Every day on our campus, there are a thousand stories to be told.
Students, faculty and staff are learning, studying and creating in a myriad of ways. At the same time, our 80,000 alumni across the globe are making a difference in their careers and their communities.
But to grab the attention of our audience in this media-rich society, we have to find just the right words to convey our compelling UW Oshkosh stories.
As a writer, I often have found that sharing interesting details can be the key to telling a good story.
The details about why new freshmen are choosing to enroll at UW Oshkosh, how professors are delving into their research projects or how alumni are applying what they’ve learned in their professions can set our content apart.
Of course, every story starts with the basics —the who, what and when—but it is the why and the how that fascinate readers.
In a story about UWO art students collaborating with Evergreen Retirement Community of Oshkosh residents, Alex Hummel, IMC associate director of news and public information, wove in a number of striking details that really helped to bring the project to life:
“With UW Oshkosh students as teachers, the residents dabbled in ‘clay postcards.’ They experimented with fused glass. Some Evergreen men, for whom art may have been downplayed as a frivolity a few generations ago, enthusiastically constructed ‘dashboard confessionals,’ or richly illustrated and designed memory books.”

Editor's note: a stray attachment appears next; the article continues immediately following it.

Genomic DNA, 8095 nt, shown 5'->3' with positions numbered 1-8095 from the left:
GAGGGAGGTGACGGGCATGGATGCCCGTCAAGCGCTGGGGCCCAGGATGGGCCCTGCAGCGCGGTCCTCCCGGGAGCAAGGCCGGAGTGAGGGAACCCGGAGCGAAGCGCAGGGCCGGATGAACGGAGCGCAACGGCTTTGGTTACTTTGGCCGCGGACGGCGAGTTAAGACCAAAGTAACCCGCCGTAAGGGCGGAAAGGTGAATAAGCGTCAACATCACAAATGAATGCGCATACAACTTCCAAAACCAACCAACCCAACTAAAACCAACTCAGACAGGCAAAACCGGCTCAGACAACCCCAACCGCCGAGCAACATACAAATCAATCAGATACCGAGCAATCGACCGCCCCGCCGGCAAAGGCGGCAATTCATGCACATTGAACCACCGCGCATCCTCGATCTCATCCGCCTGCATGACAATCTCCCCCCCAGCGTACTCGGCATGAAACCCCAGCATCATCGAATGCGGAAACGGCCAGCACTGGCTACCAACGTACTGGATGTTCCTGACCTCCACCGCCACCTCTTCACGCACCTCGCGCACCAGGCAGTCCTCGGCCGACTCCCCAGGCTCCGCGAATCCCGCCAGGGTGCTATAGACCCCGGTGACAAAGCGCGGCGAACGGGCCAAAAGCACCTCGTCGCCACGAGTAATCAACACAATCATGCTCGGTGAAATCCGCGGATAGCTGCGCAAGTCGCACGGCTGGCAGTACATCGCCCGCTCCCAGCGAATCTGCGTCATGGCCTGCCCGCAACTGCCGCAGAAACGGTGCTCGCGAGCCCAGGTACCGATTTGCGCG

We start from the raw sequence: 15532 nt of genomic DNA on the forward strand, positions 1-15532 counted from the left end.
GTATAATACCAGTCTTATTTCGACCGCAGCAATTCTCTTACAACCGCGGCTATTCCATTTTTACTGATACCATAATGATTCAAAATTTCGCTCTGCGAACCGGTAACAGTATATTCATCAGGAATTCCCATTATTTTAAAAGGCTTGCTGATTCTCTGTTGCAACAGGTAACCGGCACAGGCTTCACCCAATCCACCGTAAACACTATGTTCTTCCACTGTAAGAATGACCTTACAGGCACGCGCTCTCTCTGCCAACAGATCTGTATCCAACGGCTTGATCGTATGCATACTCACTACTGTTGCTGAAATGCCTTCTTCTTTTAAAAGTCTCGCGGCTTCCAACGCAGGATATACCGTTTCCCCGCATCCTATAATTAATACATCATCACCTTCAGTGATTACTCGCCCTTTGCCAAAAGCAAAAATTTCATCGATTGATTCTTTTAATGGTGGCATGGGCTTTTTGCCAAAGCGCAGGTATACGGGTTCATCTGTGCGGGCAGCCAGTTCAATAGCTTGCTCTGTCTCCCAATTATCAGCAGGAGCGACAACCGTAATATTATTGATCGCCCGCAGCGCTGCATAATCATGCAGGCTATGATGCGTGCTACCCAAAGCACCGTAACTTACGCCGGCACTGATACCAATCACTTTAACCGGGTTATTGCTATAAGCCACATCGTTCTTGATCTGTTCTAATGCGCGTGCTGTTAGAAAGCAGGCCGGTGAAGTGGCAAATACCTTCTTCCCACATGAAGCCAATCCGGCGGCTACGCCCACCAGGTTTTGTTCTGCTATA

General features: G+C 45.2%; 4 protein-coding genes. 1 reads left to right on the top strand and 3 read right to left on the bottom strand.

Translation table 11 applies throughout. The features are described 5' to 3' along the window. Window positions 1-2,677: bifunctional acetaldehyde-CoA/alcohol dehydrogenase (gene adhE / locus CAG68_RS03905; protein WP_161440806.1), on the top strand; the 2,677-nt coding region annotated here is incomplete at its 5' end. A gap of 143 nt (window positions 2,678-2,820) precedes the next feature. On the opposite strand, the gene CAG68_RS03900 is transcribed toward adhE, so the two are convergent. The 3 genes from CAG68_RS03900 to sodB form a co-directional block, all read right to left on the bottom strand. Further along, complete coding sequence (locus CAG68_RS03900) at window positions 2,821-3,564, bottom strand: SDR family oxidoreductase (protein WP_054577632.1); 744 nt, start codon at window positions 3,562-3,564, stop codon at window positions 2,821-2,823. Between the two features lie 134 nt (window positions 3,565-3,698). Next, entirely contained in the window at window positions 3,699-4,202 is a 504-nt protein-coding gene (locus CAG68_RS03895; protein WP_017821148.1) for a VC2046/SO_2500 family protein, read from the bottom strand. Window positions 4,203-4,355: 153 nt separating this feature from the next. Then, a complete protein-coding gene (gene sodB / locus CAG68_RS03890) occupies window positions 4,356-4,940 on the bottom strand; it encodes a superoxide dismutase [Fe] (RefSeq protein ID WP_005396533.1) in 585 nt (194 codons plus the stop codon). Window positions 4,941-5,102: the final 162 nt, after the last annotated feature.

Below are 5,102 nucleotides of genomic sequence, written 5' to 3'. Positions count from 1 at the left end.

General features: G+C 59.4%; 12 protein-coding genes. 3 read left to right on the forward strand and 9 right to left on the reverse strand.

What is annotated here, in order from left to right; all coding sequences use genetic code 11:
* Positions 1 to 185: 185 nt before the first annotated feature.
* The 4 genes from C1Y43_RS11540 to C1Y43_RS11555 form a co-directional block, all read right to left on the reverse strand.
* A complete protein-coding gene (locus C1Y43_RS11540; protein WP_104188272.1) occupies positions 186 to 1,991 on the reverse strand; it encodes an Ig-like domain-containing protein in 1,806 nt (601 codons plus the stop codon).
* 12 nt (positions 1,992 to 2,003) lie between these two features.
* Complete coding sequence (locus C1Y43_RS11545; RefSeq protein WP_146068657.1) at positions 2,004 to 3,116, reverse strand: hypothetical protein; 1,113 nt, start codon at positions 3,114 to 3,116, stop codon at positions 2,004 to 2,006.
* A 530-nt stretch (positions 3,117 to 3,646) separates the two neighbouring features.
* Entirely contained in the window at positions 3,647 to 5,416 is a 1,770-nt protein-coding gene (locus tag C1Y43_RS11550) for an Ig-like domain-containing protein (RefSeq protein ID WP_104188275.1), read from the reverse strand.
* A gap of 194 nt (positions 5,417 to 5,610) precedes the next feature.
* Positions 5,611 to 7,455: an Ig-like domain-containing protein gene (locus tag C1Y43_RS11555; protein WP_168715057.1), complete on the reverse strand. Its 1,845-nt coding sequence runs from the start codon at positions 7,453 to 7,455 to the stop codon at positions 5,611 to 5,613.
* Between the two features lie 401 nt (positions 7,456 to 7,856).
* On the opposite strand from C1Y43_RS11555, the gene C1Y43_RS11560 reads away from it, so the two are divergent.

The vivid description helped me to picture what the residents had created and want to learn more about the partnership.
While journalists are often warned to not overwhelm readers with too many facts and figures, I always think a well-placed number can tell a powerful tale.
For example, in a recent story about a UWO alumnus who traveled to India to help fight polio, IMC intern Danielle Beyer ’12, wrote: “They worked with a local construction company to fill a large hole with rocks and cement, and they earned the same amount of money as the local workers–$3.50 per day.”
Reading that striking detail of $3.50 per day made an immediate impression on me about the socioeconomic conditions in India.
The next time you want to bring attention to a new UWO program or an interesting student or faculty member, weave or tuck in some tidbits and watch the audience for your story grow. Or, share the why and the how with the IMC news team, and we’ll help you spread the word.